In any case, the hope is that the need to govern and throttle new validator entrants will eventually be greatly diminished or removed.

The ability to resume a high entrance churn rate will aid in the growth of new staking protocols, a broadly endorsed goal as Ethereum aims to reduce its dependence on large staking pools and further its decentralization. In fact, many Ethereum researchers cited the bias against new staking entrants as a primary negative consideration for EIP-7514. 

Look for some such solution in Electra & Prague–the hard forks following Cancun & Denub- and consider EIP-7514 to be a temporary solution.

EIP-1153: Transient Storage Opcodes

Completely unrelated to the validator churn limit, EIP-1153 introduces a concept called "transient storage" to the EVM. Specific to the execution layer, transient storage will operate similarly to existing storage opcodes in the EVM, but with a key difference: they will be discarded at the end of each transaction, much like how a computer's RAM is cleared when it's no longer needed.

EIP-1153 will introduce two transient storage opcodes: TLOAD and TSTORE. Together they will provide a more gas-efficient solution for inter-frame communication during a transaction by discarding the associated values after every transaction.

A Third Type of Storage

In Ethereum, a transaction may involve multiple "frames" of execution. For example, if a transaction calls a smart contract, which in turn calls another smart contract, each of these calls represents a different frame of execution.

Currently, communication between these frames can only be done through the EVM's storage, which is costly in terms of gas. EIP-1153's introduction of transient storage provides a more gas-efficient solution for this inter-frame communication, as data can be temporarily stored and accessed across different frames within a transaction without the need for costly writes to the EVM's permanent storage.

EIP-1153 will create a third form of storage to go along with the two currently existing forms.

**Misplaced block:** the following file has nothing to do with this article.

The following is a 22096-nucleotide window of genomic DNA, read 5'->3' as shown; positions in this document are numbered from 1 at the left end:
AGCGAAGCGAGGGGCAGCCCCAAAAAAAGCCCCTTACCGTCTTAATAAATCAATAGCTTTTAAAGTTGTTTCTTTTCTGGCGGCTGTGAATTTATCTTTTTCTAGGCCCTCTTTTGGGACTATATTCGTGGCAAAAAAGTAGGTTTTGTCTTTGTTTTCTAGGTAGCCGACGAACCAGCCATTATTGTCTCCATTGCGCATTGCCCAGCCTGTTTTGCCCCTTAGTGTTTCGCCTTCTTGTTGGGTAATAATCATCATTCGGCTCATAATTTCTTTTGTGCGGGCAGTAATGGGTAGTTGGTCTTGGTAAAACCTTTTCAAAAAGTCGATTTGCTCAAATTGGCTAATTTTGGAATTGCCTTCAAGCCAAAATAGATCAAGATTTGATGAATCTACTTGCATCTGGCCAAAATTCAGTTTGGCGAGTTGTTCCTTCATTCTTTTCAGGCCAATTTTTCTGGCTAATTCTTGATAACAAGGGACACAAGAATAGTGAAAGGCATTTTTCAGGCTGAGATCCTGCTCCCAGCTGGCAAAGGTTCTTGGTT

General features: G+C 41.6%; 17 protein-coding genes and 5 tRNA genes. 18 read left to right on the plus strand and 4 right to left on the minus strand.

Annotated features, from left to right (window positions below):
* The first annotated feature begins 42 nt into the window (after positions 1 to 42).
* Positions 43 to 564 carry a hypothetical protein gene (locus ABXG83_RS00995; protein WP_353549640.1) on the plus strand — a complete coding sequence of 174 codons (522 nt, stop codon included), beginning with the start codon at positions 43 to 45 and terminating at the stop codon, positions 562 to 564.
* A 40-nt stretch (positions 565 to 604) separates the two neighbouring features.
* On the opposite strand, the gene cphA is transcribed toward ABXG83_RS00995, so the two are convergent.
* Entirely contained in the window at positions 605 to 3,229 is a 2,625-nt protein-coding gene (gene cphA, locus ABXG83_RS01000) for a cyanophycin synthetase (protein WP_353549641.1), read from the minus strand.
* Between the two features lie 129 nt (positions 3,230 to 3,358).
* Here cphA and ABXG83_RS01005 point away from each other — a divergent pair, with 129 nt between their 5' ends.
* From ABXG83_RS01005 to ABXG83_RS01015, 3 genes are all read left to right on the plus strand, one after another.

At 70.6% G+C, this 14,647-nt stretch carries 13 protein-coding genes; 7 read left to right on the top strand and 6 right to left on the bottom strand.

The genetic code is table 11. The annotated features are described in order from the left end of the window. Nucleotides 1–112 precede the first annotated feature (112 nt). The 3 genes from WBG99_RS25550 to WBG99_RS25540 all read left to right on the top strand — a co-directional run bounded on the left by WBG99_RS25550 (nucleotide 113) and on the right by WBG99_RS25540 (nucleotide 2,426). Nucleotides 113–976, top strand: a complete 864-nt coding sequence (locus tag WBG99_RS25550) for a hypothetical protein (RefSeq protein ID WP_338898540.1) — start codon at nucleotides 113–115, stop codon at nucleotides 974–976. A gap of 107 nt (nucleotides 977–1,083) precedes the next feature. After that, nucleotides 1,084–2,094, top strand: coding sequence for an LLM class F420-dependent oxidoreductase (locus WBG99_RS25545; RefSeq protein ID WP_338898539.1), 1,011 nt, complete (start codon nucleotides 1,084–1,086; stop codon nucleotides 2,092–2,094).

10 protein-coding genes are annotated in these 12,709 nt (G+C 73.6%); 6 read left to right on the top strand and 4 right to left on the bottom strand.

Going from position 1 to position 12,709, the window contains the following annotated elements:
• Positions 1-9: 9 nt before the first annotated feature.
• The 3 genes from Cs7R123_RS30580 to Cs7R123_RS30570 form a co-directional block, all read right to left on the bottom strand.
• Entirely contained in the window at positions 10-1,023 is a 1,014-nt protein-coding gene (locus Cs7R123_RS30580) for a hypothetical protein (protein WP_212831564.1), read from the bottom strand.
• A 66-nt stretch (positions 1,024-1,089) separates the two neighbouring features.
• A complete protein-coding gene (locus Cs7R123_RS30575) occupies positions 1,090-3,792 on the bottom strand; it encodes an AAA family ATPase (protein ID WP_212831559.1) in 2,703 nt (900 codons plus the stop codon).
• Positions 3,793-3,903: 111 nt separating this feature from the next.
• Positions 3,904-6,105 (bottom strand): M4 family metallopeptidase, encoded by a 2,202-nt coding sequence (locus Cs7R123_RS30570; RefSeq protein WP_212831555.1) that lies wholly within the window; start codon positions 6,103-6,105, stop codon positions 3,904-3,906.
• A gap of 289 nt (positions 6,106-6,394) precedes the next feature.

Dencun part 4 visual 3

Permanent Storage (also known as Contract Storage): This is "long-term memory" where each contract stores its persistent data. Data written here stays indefinitely, across transactions and blocks, until explicitly overwritten or deleted. It's comparatively expensive in terms of gas costs due to its persistent nature, but necessary for data that must persist as part of the contract's long-term state.

Transient Storage (proposed in EIP-1153): This can be thought of as "medium-term memory.” It will allow data to persist across different function calls, but within the same transaction. This makes it useful for transactions that involve multiple functions interacting with the same dataset. Transient Storage will be cleared at the conclusion of each full transaction, just like memory, but unlike memory, it allows for persistence and reference across the different function calls within that same transaction.

Memory: or "short-term memory," is used to store temporary data during the execution of a single function or operation (interframe). The data found in this memory type does not persist from function to function within the same transaction. It is inexpensive to write to but resets and is cleared after each contract function executes - making it highly transient and great for temporary calculations or data manipulation within a single function call.

The below image created by Pascal Marco Caversaccio and posted in the Ethereum Magicians forum further puts this evolving memory and storage landscape into the appropriate context.

arrow-bottom-right icon Image Source: Pascal Marco Caversaccio (

Dencun part 4 visual 4

We’d be remiss to omit that the equivalent of transient storage is technically feasible within the EVM as is, but only in roundabout, expensive, and patchwork ways via writing and explicitly removing storage across frames. EIP-1153 will standardize this ‘hacked’ process that is, in the best case inefficient, and in the worst case, unknown to Ethereum developers.

Charting the Future of Ethereum—One EIP at a Time 

In summary, we see one EIP in 7514 as a proactive and precautionary measure to prevent untenable consensus layer bloat, and a second in EIP-1153 as a significant improvement to the EVM code base that will benefit dApp developers, and ultimately end users, by way of reducing the gas costs of more complex transactions.

Our next and final post in this series, Part 5, will cover Proto-Danksharding in EIP-4844, a major milestone in scaling Ethereum that will greatly improve the efficiency of all Layer 2s transactions settling on Ethereum by allowing ‘blobs’ to rideshare alongside blocks.

Additionally, check out this course on "Understanding Ethereum Network Upgrades," hosted by the Education DAO. It's free, with donations encouraged to support more course content like this!

To continue to part five, Ethereum Evolved: Dencun Upgrade Part 5, EIP-4844, please click here.